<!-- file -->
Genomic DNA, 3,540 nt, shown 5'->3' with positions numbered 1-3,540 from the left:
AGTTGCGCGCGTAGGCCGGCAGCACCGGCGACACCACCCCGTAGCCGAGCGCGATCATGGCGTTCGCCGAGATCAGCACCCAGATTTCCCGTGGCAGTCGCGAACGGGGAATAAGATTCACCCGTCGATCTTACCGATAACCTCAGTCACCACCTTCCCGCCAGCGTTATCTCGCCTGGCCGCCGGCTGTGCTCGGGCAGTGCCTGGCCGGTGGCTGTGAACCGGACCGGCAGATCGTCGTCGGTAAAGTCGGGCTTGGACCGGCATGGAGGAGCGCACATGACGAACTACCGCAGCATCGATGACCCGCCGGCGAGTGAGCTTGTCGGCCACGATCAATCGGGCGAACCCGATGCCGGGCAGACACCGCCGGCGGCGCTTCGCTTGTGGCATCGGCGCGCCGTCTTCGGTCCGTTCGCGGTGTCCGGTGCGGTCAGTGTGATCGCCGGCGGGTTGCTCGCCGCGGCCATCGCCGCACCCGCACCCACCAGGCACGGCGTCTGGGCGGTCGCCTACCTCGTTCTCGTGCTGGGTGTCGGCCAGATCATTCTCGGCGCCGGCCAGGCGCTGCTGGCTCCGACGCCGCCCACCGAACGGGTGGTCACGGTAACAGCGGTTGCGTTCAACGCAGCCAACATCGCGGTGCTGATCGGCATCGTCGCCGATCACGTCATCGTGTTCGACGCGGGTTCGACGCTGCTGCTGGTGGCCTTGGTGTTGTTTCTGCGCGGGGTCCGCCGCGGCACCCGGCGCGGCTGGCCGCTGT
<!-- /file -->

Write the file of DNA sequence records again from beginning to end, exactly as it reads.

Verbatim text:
Genomic DNA, 3,540 nt, shown 5'->3' with positions numbered 1-3,540 from the left:
AGTTGCGCGCGTAGGCCGGCAGCACCGGCGACACCACCCCGTAGCCGAGCGCGATCATGGCGTTCGCCGAGATCAGCACCCAGATTTCCCGTGGCAGTCGCGAACGGGGAATAAGATTCACCCGTCGATCTTACCGATAACCTCAGTCACCACCTTCCCGCCAGCGTTATCTCGCCTGGCCGCCGGCTGTGCTCGGGCAGTGCCTGGCCGGTGGCTGTGAACCGGACCGGCAGATCGTCGTCGGTAAAGTCGGGCTTGGACCGGCATGGAGGAGCGCACATGACGAACTACCGCAGCATCGATGACCCGCCGGCGAGTGAGCTTGTCGGCCACGATCAATCGGGCGAACCCGATGCCGGGCAGACACCGCCGGCGGCGCTTCGCTTGTGGCATCGGCGCGCCGTCTTCGGTCCGTTCGCGGTGTCCGGTGCGGTCAGTGTGATCGCCGGCGGGTTGCTCGCCGCGGCCATCGCCGCACCCGCACCCACCAGGCACGGCGTCTGGGCGGTCGCCTACCTCGTTCTCGTGCTGGGTGTCGGCCAGATCATTCTCGGCGCCGGCCAGGCGCTGCTGGCTCCGACGCCGCCCACCGAACGGGTGGTCACGGTAACAGCGGTTGCGTTCAACGCAGCCAACATCGCGGTGCTGATCGGCATCGTCGCCGATCACGTCATCGTGTTCGACGCGGGTTCGACGCTGCTGCTGGTGGCCTTGGTGTTGTTTCTGCGCGGGGTCCGCCGCGGCACCCGGCGCGGCTGGCCGCTGT